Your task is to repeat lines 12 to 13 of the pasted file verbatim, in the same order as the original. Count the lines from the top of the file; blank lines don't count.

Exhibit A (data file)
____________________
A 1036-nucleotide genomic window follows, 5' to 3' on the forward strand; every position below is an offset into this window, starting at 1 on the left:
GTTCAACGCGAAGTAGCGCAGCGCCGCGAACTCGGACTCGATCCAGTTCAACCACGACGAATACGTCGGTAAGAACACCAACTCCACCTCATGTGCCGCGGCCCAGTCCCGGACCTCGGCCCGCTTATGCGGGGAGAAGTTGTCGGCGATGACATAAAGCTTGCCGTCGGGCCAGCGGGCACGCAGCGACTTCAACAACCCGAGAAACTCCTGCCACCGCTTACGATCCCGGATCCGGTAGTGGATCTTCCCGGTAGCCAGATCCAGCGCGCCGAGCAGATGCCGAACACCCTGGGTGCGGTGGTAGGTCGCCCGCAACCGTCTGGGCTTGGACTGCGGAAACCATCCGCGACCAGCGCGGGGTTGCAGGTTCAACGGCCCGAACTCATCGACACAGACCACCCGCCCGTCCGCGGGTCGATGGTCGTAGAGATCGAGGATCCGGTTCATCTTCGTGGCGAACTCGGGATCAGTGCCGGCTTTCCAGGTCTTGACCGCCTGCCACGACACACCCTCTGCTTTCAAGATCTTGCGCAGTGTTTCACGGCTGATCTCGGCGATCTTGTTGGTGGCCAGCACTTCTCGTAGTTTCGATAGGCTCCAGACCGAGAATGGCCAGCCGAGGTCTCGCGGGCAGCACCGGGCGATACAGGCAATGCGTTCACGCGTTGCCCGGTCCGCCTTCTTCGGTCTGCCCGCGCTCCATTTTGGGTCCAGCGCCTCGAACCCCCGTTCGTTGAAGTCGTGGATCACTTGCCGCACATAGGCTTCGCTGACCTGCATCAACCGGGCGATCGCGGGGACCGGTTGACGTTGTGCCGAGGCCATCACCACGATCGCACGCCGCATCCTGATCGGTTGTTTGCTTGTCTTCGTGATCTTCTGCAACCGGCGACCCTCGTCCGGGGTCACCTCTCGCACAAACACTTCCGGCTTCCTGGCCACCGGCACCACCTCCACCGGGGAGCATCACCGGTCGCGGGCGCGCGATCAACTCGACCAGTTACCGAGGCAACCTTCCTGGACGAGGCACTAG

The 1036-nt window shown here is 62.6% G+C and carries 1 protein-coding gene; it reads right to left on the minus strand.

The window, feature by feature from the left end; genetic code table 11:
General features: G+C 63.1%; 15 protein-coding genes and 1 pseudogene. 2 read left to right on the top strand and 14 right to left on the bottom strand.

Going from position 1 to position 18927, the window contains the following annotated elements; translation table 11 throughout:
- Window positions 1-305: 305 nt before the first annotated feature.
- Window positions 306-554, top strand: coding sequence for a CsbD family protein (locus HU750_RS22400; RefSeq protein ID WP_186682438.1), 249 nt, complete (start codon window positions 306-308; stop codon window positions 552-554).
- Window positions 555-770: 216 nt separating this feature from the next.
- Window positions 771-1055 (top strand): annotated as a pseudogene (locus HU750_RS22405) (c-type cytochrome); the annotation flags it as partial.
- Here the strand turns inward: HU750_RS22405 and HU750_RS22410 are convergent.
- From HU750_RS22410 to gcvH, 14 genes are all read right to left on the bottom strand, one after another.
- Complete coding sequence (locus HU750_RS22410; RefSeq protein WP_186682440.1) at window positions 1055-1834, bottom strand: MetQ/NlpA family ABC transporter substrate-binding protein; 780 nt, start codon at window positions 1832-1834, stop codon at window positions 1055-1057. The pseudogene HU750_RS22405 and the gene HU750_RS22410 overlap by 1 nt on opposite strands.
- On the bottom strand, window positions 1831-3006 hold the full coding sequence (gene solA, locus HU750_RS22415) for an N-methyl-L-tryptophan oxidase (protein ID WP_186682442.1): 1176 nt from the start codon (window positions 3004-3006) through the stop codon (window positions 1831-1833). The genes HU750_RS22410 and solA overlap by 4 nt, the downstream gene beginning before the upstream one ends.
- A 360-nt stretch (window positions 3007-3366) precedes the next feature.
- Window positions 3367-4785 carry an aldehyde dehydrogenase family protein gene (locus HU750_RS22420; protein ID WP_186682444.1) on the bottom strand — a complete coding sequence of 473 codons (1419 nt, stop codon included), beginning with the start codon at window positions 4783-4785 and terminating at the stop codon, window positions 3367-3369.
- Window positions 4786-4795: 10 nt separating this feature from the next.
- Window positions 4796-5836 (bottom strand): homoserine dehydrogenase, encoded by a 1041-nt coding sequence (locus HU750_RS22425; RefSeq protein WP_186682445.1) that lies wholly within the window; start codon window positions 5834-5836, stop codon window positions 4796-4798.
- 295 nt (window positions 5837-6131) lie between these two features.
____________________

- From HU750_RS22410 to gcvH, 14 genes are all read right to left on the bottom strand, one after another.
- Complete coding sequence (locus HU750_RS22410; RefSeq protein WP_186682440.1) at window positions 1055-1834, bottom strand: MetQ/NlpA family ABC transporter substrate-binding protein; 780 nt, start codon at window positions 1832-1834, stop codon at window positions 1055-1057. The pseudogene HU750_RS22405 and the gene HU750_RS22410 overlap by 1 nt on opposite strands.